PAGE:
connecting the other end of the conduit to a pump system;
extending the tool, jet head, wire-line and conduit into the well bore until the tool is disposed in the deviated portion of the well bore;
applying a force to the tool through the conduit to move the tool along the deviated portion of the well bore;
simultaneously pumping fluid through the conduit and opening to exert a force on the tool to aid in moving the tool along the deviated portion of the well bore; and,
operating said switch means to actuate said tool through said wire-line.
6. Apparatus useful in well bores having a deviated portion, said apparatus including:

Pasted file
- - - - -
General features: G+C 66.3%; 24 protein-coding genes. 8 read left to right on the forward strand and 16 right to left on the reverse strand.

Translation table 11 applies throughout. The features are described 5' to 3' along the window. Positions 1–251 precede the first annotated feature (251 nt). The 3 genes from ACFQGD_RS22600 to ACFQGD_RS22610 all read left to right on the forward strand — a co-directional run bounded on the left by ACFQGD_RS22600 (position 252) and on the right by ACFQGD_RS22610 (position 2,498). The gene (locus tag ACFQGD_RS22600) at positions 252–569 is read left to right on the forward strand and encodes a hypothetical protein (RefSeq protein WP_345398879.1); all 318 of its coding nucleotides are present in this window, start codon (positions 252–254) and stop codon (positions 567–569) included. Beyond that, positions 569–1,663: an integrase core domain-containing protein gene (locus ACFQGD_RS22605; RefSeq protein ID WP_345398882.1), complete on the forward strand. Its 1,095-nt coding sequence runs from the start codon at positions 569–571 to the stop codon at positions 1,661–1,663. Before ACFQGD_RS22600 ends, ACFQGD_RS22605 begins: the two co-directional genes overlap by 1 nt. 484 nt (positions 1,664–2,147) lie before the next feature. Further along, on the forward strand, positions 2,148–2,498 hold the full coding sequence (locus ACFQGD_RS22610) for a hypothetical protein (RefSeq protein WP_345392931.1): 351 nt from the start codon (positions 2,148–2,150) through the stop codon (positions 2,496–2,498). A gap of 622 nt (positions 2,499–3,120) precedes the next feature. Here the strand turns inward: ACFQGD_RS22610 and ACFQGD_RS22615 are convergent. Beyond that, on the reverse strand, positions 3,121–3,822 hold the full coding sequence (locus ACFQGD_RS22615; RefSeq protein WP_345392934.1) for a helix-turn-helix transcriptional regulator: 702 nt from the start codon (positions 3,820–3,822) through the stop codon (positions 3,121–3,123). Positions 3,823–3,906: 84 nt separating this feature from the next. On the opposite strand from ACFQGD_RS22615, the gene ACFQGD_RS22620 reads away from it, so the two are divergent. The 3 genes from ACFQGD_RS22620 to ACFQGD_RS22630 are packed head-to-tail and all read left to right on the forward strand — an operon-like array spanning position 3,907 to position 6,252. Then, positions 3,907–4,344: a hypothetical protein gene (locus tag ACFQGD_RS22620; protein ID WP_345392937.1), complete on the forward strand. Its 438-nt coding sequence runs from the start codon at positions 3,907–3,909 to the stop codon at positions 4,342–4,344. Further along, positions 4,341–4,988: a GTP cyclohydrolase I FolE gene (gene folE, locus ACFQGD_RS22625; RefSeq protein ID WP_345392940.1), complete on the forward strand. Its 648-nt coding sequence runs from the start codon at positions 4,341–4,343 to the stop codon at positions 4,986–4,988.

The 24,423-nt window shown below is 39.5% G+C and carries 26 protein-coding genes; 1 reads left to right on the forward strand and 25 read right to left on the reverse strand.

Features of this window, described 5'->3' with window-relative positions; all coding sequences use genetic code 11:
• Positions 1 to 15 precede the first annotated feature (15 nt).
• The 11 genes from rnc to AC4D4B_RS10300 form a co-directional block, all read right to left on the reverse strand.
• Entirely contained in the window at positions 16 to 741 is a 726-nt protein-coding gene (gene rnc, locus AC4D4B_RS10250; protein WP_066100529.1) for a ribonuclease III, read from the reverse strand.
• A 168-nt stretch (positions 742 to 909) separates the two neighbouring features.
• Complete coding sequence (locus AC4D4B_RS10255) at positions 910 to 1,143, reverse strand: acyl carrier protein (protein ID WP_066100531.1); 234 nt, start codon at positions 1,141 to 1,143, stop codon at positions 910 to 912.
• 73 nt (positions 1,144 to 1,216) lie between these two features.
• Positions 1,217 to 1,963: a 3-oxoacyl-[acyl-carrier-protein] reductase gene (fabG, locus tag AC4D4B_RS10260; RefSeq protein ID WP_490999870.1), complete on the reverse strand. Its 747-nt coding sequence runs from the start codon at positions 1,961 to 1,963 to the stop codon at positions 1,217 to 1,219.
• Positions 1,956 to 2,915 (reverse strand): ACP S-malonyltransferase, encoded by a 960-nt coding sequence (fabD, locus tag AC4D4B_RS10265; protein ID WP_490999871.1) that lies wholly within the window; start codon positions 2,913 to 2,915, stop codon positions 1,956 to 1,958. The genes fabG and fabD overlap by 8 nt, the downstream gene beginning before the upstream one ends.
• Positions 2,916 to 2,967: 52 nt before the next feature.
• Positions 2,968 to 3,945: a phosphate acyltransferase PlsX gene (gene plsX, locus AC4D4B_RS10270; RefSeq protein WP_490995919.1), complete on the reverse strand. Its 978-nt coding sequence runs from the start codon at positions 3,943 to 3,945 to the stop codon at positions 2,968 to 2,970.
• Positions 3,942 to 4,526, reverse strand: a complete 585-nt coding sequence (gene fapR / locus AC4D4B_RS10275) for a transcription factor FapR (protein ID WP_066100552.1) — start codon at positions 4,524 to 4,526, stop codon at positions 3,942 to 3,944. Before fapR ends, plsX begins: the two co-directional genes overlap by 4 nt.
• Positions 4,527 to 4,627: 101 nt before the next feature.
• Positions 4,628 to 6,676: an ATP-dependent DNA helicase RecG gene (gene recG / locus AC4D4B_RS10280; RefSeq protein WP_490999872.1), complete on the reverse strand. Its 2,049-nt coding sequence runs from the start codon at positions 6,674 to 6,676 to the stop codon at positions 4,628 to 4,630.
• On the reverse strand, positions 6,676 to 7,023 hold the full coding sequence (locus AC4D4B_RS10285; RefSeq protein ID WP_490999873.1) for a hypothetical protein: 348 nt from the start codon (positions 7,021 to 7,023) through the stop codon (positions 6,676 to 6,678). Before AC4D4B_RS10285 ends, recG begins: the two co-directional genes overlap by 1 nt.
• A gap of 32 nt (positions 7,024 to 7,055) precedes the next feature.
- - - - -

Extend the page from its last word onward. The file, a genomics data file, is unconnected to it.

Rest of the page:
pump means connected in fluid communication with one end of said conduit, said pump means being located on the surface adjacent the top of said well bore; and,
a jet head connected with the other end of said conduit and engageable with said well tool, said jet head having an opening therein in fluid communication with said conduit and oriented in a relatively reverse direction, whereby fluid pumped through said conduit and opening exerts a force on said conduit and well tool to move said tool relatively along the deviated portion of said well bore.
8. The apparatus of claim 6 and also including:
a pressure-sealed connector operably connected to the opposite end of said conduit and to said wire-line; and,
switch means connected with said connector, whereby operation of said switch means actuates said well tool through said connector and Wire-line.
9. The apparatus of claim 6 wherein said force applying means includes: